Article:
May 2021


Bending the coated threads creates strain, which changes their electrical conductivity (normal thread left, bent thread right; scale bar 200 microns).

Engineers at Tufts University have created and demonstrated flexible thread-based sensors that can measure movement of the neck, providing data on the direction, angle of rotation, and degree of displacement of the head. The discovery raises the potential for thin, inconspicuous tattoo-like patches that could measure athletic performance, assist with physical therapy, and more.

In their experiments, the researchers placed 2 threads in an “X” pattern on the back of a subject’s neck. Coated with an electric conducting carbon-based ink, the sensors detect motion when the threads bend, creating strain that changes the way they conduct electricity. When the subject performed a series of head movements, the wires sent signals to a small Bluetooth module, which then transmitted data wirelessly to a computer or smartphone for analysis. The data analysis involved sophisticated machine learning approaches to interpret the signals and translate them to quantitate head movements in real time, with 93% accuracy. In this way, the sensors and processor track motion without interference from wires, bulky devices, or limiting conditions such as the use of cameras, or confinement to a room or lab space.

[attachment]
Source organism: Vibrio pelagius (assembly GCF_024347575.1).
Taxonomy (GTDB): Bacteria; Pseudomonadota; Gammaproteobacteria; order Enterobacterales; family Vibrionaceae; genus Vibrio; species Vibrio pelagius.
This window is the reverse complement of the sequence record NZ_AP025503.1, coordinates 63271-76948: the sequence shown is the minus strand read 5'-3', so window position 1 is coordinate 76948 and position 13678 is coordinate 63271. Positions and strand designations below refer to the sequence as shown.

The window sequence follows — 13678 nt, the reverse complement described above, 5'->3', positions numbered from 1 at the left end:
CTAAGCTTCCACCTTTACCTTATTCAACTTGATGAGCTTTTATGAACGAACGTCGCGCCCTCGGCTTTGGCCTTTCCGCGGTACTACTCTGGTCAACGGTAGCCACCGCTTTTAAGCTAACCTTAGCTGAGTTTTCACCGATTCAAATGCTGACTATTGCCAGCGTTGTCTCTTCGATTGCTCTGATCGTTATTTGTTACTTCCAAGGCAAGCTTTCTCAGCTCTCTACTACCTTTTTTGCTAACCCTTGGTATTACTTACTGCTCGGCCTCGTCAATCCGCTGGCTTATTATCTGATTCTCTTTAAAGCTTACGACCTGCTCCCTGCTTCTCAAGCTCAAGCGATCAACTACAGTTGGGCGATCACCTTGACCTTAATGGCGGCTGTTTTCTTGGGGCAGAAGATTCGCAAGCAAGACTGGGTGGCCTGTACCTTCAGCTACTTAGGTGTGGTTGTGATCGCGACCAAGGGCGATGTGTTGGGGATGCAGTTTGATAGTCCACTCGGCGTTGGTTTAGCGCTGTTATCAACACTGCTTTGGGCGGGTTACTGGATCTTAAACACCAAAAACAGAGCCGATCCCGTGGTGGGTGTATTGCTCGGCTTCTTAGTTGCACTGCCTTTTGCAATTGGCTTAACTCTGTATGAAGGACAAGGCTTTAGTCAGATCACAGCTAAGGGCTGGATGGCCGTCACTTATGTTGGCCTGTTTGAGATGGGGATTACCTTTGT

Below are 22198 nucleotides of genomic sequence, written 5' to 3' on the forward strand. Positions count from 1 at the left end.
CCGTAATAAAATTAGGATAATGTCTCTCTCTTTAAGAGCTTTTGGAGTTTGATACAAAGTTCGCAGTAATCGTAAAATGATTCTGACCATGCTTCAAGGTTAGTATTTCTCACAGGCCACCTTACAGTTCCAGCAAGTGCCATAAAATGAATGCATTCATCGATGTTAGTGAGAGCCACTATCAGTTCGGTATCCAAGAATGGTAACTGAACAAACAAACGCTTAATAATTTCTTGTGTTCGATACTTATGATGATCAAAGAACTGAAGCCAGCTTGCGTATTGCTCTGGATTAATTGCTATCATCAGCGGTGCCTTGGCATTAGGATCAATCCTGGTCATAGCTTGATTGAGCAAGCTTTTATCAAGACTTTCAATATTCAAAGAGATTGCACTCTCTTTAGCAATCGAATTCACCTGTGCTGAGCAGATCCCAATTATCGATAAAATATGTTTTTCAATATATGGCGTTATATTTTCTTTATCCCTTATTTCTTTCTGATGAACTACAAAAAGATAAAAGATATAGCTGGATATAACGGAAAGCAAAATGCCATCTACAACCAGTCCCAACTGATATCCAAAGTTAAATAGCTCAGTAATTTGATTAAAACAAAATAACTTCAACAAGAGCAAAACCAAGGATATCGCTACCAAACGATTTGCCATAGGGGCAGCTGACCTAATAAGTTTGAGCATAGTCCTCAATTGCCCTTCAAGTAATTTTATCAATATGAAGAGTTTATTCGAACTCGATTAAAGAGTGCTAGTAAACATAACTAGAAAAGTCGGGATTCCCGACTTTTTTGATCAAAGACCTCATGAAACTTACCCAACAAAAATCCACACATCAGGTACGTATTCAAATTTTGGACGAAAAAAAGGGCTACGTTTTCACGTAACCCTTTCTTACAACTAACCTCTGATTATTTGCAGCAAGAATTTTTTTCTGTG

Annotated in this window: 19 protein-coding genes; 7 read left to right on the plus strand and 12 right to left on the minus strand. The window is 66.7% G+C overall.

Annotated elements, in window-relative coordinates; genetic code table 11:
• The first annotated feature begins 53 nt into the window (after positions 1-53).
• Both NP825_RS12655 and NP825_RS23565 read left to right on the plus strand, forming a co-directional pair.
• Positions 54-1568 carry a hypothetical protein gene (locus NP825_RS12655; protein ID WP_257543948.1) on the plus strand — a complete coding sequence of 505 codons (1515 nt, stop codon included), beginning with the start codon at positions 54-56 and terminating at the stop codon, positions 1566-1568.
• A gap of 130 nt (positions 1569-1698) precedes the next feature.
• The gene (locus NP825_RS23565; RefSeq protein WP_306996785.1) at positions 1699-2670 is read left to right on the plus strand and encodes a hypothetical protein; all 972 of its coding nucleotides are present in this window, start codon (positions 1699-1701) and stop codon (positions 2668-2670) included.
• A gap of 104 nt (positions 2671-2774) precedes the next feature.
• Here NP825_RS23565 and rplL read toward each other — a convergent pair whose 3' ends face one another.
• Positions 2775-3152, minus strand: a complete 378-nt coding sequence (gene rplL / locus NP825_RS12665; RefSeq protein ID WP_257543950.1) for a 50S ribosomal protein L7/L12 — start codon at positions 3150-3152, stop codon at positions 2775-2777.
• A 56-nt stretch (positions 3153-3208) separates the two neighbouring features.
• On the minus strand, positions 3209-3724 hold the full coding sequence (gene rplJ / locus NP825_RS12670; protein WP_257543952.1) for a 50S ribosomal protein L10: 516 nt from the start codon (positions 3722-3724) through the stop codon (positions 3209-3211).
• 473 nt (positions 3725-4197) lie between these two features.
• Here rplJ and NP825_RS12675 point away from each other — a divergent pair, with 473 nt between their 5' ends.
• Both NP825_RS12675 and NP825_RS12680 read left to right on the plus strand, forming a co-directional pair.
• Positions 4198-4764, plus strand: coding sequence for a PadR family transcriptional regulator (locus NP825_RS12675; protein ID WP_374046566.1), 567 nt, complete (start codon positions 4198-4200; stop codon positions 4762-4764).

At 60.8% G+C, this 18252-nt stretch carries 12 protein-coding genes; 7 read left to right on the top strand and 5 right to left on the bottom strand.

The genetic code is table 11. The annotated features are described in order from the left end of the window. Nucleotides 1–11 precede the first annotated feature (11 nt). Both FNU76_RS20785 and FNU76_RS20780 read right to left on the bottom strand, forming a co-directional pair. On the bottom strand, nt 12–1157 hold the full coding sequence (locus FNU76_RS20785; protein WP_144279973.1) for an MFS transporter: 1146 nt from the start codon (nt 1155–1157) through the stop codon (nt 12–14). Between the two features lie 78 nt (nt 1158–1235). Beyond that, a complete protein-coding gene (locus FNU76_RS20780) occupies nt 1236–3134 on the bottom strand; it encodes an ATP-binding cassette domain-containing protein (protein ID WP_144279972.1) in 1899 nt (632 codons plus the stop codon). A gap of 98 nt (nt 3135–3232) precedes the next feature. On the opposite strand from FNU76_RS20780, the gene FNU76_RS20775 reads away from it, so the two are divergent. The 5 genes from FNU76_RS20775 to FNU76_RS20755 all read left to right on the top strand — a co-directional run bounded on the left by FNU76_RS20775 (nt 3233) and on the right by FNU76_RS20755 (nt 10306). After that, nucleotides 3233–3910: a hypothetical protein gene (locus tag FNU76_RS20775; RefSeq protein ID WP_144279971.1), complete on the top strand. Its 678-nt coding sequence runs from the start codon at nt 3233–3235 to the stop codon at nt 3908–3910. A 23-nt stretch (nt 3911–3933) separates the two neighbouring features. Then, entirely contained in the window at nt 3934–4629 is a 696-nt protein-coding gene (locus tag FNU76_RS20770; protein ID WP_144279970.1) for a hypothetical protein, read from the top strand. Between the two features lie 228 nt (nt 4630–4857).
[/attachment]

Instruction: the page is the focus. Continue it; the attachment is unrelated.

While algorithms will need to be specialized for each location on the body, the proof of principle demonstrates that thread sensors could be used to measure movement in other limbs, according to the researchers. The skin patches or even form-fitting clothing containing the threads could be used to track movement in settings where the measurements are most relevant.

For situations such as on the athletic field, by placing thin tattoo-like patches on different joints, an athlete could carry motion sensors to detect their physical movement and form.

“[T]here could be a wide range of applications in healthcare as well,” said Yiwen Jiang, an undergraduate student at Tufts University School of Engineering, and a member of the research team. “For example, those researching Parkinson’s disease and other neuromuscular diseases could also track movements of subjects in their normal settings and daily lives to gather data on their condition and the effectiveness of treatments.”

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